Sustainable tourism expert Gössling said the number of millionaires will increase from 51.8 million in 2020 to 318.2 million individuals by 2050. This group is expected to emit more than 14 gigatons (14,000,000,000 tons) of CO2 annually by midcentury.

Additionally, wealthy people can influence public debates, continuing high-return investments with high environmental footprints and defending their lifestyles.

"Oligarchs and very rich people control communication and are tangled with politics, reinforcing the idea that they can limit their footprint. They say they will fly emissions-free in the future, but this is very unlikely," said Gössling.

Dortmund | Ein privates Piaggio P 180 Avanti II Flugzeug mit dem Kennzeichen D IRSG
Private jets contribute disproportionately to global emissionsImage: Markus Mainka/CHROMORANGE/picture alliance

He underlined that there could be a positive cycle of public support if politicians taxed the environmental impact of the rich. The new measures would increase the commitment of the rest of the population, which will then have the incentive to make its share.

In a moment of high inflation, additional taxes on the entire population would likely affect political stability, further cementing the importance of taxing the superrich.

How to design a scheme

Several experts have proposed a scheme taxing individuals according to their carbon consumption, which pays out the revenue to all individuals within a defined geography "It is comparable to a form of Universal Basic Income, funded by carbon taxes," wrote British think tank Autonomy in their new study.

"If a carbon tax had been set at 115 pounds [$135, €131) per ton of carbon and levied in 1998-2018 on the top 1% of emitters — only for their emissions above the UK average footprint — that would have raised 126 billion pounds. This is enough money to triple current solar [photovoltaic] capacity and invest in almost five times the current offshore wind capacity in the UK," Jack Kellam, lead editor at Autonomy, told DW.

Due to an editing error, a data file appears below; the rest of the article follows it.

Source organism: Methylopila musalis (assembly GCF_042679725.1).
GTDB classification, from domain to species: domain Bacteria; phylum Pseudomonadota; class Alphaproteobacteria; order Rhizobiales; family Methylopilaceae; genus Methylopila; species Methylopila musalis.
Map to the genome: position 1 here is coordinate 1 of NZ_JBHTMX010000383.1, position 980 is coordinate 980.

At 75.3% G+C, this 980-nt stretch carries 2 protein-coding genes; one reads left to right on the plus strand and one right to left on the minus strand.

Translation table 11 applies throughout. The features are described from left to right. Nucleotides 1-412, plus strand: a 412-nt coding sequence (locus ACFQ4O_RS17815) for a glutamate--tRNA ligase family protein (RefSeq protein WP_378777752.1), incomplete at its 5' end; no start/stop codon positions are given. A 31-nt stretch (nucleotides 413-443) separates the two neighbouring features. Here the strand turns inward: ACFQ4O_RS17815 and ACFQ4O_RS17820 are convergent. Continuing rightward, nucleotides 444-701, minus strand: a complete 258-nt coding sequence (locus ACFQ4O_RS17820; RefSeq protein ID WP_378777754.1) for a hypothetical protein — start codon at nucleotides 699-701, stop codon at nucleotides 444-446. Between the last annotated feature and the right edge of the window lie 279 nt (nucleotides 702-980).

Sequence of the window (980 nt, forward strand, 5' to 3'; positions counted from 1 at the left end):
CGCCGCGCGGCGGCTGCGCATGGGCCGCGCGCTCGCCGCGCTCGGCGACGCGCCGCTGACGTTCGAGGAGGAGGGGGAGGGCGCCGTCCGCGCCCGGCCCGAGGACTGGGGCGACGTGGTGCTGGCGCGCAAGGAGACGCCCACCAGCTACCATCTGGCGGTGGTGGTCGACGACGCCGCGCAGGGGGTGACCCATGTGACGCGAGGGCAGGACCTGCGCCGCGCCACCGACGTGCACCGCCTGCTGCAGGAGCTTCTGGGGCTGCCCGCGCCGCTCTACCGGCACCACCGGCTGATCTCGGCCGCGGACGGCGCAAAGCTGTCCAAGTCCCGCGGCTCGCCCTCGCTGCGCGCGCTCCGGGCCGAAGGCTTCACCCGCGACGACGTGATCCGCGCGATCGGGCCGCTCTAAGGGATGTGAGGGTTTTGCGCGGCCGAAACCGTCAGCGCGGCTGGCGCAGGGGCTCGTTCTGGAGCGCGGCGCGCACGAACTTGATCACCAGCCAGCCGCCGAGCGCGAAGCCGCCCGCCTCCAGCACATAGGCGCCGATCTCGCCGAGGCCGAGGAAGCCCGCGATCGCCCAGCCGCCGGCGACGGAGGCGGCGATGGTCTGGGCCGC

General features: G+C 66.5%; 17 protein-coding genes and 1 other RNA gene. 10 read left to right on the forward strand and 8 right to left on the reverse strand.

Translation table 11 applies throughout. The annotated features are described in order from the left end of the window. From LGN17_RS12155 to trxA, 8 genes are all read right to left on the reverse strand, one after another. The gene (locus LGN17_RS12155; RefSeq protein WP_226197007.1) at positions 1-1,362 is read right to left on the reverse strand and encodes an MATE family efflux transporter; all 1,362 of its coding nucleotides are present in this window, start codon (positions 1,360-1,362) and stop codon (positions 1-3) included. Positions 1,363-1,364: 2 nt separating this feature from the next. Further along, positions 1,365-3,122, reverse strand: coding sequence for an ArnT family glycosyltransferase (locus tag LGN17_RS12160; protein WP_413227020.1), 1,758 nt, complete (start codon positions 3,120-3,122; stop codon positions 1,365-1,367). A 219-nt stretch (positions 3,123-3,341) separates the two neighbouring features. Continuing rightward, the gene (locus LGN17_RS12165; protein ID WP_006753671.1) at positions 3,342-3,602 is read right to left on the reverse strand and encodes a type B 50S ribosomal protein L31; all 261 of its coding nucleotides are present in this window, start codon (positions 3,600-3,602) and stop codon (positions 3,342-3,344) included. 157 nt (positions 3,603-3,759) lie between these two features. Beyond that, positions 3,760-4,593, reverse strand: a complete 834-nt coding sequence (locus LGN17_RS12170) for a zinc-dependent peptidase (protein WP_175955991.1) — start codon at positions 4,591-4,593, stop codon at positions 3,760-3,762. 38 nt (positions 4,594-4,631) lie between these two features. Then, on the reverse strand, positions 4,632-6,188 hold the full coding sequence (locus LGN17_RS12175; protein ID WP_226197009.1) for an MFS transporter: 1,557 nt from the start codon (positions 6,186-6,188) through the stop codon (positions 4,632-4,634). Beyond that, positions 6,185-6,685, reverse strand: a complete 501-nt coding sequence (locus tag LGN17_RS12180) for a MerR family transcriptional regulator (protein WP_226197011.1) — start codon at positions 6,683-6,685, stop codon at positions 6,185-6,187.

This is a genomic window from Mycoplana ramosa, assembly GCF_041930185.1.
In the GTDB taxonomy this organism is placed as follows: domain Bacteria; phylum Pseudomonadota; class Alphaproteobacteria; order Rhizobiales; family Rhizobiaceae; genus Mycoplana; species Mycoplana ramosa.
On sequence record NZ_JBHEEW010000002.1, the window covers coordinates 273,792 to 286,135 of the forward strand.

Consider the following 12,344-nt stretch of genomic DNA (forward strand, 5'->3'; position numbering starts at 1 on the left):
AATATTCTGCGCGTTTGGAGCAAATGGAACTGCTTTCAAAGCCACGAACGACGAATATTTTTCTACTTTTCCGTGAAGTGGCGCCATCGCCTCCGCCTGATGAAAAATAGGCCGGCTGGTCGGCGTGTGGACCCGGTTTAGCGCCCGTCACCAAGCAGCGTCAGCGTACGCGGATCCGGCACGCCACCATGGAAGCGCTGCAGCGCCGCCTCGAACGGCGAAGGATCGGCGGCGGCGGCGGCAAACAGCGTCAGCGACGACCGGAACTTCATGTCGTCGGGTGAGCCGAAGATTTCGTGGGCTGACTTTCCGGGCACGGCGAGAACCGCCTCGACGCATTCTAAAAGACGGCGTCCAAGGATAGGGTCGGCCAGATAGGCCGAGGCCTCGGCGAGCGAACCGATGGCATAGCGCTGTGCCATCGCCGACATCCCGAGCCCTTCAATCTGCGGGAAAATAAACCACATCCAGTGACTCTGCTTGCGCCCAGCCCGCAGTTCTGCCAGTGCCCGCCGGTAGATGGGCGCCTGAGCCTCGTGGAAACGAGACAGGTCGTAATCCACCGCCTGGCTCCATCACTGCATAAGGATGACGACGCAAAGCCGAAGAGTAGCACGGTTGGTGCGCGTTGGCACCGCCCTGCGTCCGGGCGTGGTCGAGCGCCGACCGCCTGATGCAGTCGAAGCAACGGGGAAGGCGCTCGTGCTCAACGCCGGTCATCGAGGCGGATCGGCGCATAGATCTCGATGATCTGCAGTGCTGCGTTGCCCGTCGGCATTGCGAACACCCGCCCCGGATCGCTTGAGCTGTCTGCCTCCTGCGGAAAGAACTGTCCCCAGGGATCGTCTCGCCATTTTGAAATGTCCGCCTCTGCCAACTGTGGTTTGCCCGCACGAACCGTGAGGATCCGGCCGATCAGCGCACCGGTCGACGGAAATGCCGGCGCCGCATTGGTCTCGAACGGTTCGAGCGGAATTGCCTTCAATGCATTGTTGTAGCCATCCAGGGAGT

Europe, some American states and China have already introduced so-called cap-and-trade emissions schemes, issuing a fixed number of pollution permits to companies, which can then trade them as a function of their production patterns. These schemes typically cover only some carbon-intensive industries.

EU carbon permit prices increased over the last 10 years from around €6 to over €70 per metric ton of carbon dioxide, despite a recent drop due to the ongoing geopolitical and economic turmoil.

However, climate economist Gernot Wagner from Columbia Business School says that adding explicit carbon taxes at a time when fossil energy prices are "at near-historic levels seems like overkill."

Speaking about how to reduce emissions from aviation, he argues for more targeted interventions, like CO2 levies for frequent fliers.

"Everyone gets one round trip a year 'for free' — with the full CO2 costs being borne by society — while frequent fliers need to pay a price equivalent to paying $600 or so per ton of CO2, that would allow for the CO2 to be compensated via Sustainable Aviation Fuels," Wagner told DW.

Experts agree that despite their importance, these discussions about experimental schemes to tax the superrich nationally and globally are marginal in the ongoing COP27 climate conference in Egypt.

Edited by: Arthur Sullivan